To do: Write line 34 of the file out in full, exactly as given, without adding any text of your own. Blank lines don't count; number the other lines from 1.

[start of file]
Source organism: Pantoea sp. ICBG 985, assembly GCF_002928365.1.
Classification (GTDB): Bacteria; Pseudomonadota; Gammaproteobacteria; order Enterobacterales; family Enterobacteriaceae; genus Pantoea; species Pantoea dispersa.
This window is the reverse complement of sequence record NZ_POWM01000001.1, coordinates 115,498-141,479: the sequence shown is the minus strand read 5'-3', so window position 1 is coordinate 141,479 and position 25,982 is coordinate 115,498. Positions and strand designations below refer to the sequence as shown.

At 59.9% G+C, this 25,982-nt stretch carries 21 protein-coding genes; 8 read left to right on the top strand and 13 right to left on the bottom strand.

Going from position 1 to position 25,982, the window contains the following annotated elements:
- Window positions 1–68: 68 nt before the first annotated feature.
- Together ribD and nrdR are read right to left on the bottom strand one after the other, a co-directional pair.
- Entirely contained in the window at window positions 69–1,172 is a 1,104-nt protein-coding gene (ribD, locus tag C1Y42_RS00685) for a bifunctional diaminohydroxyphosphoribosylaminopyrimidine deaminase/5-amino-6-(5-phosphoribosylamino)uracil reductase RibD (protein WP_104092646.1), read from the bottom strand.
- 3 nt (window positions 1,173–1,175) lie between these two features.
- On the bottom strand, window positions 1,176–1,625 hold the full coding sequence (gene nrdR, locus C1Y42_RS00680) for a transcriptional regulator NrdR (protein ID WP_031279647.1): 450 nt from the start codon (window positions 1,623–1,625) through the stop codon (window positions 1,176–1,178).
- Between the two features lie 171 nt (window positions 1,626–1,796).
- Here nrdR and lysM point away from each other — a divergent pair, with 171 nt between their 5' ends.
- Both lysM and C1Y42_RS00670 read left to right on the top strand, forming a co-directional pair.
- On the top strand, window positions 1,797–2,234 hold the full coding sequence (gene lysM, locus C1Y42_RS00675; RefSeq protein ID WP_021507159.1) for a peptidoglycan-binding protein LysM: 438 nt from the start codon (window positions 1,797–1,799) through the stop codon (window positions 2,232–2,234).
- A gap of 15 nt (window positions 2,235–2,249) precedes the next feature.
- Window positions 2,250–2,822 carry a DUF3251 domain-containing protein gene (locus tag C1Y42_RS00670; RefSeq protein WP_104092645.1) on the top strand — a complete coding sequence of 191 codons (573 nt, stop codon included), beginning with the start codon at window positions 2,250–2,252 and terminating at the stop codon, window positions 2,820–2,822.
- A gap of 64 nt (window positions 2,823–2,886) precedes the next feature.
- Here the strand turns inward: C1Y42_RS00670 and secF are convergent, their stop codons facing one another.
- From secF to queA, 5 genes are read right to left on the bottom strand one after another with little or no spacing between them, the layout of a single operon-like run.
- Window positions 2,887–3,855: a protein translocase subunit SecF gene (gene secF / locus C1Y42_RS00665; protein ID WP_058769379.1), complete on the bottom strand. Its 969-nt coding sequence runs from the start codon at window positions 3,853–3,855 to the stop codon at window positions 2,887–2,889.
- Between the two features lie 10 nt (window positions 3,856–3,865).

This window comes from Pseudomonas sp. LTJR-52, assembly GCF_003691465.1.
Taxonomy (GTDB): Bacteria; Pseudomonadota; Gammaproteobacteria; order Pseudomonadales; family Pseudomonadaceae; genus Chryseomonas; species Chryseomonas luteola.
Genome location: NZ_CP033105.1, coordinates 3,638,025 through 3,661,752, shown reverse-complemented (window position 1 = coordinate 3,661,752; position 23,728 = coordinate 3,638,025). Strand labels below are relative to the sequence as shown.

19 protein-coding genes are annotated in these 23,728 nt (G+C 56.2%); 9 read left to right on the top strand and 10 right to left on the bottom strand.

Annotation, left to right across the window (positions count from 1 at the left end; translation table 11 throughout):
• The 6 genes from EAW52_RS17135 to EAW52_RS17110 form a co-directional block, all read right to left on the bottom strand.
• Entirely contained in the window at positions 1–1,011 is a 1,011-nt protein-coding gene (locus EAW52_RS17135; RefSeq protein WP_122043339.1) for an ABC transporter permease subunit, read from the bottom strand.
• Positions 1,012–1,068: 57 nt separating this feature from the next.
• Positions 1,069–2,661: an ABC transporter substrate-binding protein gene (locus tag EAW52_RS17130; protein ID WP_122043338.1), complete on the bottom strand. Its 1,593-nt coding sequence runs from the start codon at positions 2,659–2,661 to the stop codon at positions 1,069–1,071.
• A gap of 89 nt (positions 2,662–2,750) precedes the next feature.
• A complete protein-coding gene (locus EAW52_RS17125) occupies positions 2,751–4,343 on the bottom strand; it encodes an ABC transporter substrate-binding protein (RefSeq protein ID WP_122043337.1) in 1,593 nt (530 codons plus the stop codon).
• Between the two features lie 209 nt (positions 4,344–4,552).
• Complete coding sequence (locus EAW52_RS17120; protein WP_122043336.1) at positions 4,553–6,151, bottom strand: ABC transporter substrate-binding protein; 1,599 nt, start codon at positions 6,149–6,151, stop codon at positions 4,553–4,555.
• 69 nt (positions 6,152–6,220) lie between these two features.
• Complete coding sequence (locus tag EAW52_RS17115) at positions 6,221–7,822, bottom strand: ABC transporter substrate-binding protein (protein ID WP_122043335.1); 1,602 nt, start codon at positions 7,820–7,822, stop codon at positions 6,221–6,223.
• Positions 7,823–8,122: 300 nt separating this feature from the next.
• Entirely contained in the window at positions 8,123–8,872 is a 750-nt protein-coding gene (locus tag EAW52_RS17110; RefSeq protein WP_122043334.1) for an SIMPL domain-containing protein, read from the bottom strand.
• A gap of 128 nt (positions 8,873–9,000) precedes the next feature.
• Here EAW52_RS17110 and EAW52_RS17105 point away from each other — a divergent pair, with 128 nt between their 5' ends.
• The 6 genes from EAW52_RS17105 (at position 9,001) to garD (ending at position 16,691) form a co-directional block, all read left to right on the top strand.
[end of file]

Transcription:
• Complete coding sequence (locus EAW52_RS17120; protein WP_122043336.1) at positions 4,553–6,151, bottom strand: ABC transporter substrate-binding protein; 1,599 nt, start codon at positions 6,149–6,151, stop codon at positions 4,553–4,555.